Sunday, May 12, 2013

My Mom's Parting Words

     If you read this one way, it might be seen as a sad story; I want you to read it for the joy that comes at the end of the story. It is my Mother's Day tribute.

     December 10, 2004 was the day. I was just ending my "shift" of sitting with my mamma at St. Mary Hospital in Port Arthur, Texas. She had been hospitalized the Saturday before because she had broken her back. Actually, it's more accurate to say her back just broke. She had osteoporosis (brittle bones) to such an extent that just a routine movement while watching television caused the bones to crack. She was enduring tremendous pain, so my time with her consisted of trying to find some position that offered even slight relief. My brother and sister were each taking their turns at sitting with her, and they had the same problem. The doctors were offering no hope of a recovery this time. We had seen her very sick on several occasions, but she had always managed to bounce back somehow. When we realized that this time would be different, our goal became to keep her as comfortable as possible, so we allowed the medical staff to give her the strongest pain killer they had. 

     My sister had arrived to relieve me, and we were sitting in the hospital room visiting quietly. Mamma had settled into a light sleep, but at least it was a few moments of relative relief for her. After a few minutes, we heard our mamma begin to pray. We couldn't understand every word, because it was obviously a private situation between her and God. I heard her say, "Jesus, you know I've always loved you." As I stood next to her bed, her eyes fluttered open and she had a confused look on her face as she spoke to me. She asked, "Oh, son. Have you already crossed over?" 

     "No mamma. We're still in the hospital, but it's okay if you need to go."

     Then the conversation took me by surprise, as mamma said, "Well, I've seen  all the family." I immediately understood that she was referring to getting glimpses into heaven. She then said, "You know I've loved you since the day you were born?"

     "Yes, mamma. I know that." I felt my throat closing and couldn't speak without my voice cracking. 

     "Well, I have just one more question for you."

     "What is it mamma?
     "Are you sure you're saved?"

     "Yes mamma, I'm sure."

     "Then, I don't want you to cry too much, because I'm going to see you again." After a pause, "Where's Kristi?"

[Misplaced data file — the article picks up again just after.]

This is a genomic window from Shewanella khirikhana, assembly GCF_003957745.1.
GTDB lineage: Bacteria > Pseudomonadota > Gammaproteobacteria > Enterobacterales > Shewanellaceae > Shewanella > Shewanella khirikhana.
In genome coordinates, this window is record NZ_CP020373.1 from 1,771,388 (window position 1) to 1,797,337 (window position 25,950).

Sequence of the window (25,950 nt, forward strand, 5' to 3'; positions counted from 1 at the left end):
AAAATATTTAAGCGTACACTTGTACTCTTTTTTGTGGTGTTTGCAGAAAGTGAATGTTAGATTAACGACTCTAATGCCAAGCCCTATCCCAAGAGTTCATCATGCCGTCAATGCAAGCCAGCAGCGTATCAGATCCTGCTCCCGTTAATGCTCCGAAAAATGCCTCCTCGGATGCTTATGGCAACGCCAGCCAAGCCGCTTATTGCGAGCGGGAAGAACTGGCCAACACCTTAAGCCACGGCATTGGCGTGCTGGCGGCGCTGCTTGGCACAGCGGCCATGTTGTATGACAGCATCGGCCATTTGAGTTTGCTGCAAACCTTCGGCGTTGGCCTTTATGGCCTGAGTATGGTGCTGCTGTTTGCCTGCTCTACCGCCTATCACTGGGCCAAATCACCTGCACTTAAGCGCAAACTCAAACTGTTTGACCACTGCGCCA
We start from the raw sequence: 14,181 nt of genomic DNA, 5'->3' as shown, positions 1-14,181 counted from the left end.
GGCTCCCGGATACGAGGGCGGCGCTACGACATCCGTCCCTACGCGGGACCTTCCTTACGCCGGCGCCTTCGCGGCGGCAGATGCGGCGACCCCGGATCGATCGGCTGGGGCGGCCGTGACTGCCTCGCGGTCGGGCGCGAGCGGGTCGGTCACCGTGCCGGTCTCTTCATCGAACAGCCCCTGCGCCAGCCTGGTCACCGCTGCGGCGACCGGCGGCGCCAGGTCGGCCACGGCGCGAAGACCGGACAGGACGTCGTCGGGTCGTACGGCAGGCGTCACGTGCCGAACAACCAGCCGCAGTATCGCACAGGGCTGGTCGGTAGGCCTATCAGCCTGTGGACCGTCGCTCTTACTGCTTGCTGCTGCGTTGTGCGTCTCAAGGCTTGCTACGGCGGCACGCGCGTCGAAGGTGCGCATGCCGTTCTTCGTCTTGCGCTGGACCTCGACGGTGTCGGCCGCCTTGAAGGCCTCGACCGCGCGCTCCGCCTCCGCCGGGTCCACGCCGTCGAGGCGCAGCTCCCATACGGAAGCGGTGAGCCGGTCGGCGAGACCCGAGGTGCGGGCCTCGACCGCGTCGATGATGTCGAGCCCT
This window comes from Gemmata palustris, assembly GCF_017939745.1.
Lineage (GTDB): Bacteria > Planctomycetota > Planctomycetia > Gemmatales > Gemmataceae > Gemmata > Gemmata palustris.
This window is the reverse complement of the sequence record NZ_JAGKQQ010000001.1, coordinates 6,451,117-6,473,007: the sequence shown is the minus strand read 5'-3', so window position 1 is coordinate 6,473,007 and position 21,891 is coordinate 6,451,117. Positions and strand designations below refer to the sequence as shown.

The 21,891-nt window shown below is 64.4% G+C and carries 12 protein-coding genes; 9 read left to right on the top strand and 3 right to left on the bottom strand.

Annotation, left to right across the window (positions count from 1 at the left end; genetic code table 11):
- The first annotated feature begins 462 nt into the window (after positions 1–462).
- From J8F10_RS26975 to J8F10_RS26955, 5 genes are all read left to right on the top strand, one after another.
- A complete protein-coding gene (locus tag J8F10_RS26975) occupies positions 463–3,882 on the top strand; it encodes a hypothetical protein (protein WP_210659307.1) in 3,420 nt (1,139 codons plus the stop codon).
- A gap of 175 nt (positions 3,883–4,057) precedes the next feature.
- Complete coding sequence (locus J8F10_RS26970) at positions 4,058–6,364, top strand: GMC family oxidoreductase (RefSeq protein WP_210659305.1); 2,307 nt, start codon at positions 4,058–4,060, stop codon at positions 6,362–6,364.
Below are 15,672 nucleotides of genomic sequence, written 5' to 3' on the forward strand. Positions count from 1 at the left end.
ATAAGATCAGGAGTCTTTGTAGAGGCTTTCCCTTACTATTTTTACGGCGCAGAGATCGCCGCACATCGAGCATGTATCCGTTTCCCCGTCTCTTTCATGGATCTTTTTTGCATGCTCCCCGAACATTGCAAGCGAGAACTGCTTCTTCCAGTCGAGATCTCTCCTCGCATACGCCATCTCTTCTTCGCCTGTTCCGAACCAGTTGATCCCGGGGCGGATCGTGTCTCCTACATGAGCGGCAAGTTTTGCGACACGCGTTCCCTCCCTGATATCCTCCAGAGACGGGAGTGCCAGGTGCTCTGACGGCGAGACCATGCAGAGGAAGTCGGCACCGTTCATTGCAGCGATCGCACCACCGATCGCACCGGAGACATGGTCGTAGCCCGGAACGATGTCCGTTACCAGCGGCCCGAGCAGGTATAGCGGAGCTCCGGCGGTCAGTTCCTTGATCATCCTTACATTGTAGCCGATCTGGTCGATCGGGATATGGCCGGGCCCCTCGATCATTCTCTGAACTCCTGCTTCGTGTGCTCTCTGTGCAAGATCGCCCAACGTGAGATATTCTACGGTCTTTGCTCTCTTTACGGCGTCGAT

"I'm here mamma." She was standing on the other side of the bed. 

     Turning her head slowly in the direction of my sister's voice, "Oh, there's my sweet baby girl! You have been such a joy to me." 

     At this point, tears were flowing freely down my face, and I was trying to process all this. Is my mamma really telling us good-bye?

     Talking to both of us now, she told us, "Ya'll make sure you tell your daddy, thank you for all the wonderful years we had together."  Then she said to me, "go call your brother. Don't let me go until he gets here."

     My brother arrived about 45 minutes later, and she told him her good-byes. My heart was breaking as I was trying to handle this, so my memory is cloudy on some of the specifics she told him, but I remember it being very tender, and her last words to him were something like, "always trust God, son." 

     Shortly after these conversations, mamma slipped into a comma and went to be with the Jesus that she loved in the wee hours of the morning on December 11th. As time has marched forward, and life somehow slowly began to return to the new normal, I have thought about this gripping scene many times. As hard as it was at the time, I wouldn't go back and change it at all. The peace that she left us with her dying words is strong. The confidence that we will see her again is real. 

     Somehow, God gave my mother the strength and wisdom to know what I needed to hear. It's also amazing that even on her death bed, her main concern was for her family. To me, that is a characteristic God has instilled in mothers. So, if your mom has already "crossed over" may the memory of her make you happy today, not sad. She wouldn't want you to be sad. If you are blessed with having your mom still in your life, get past the commercial aspect of mother's day and celebrate the Love that is Motherhood. 

Happy Mother's Day!

Until next time.......Steve ( )


  1. Steve, this is so lovely. I believe your mother might have had a glimpse into heaven, as she said she had seen the family. My grandfather said similar things as he passed away. He was also a believer in the Lord. How lovely for her to care for each of you as she went away. What a wonderful mother you had!

  2. Thank you so much for sharing this beautiful story. The death of Gods saints can be a beautiful thing. I am glad your mother was able to talk to you just before she died.

    My own mother began to smile and reach up to heaven.
    My sister said, "Mother are you seeing Heavenly visions?"
    Mother said, "Yes. Yes I am."
    "What do you see?" my sister asked.
    Mother opened her mouth to tell us, but all that came out was gibberish. So we felt she was not allowed to tell us. Still she continued to smile and reach up to heaven. And that evening as the family gathered around her bed we held hands and sang (As we had done the past few nights, knowing her time had come.) During our final song of the Lord's prayer one of us noticed that Mother was singing right along with us.
    All who lived in the same state, and those of us who had been able to travel out when were were told she had three days to live. All of us were there in my parents home surrounding her bed when she died soon after we had sung the Lord's Prayer together.

    And it was a blessing as we knew where she went. And we know we will see her again. Praise Jesus.

  3. Beautiful, poignant memory, Steve. Thanks for sharing!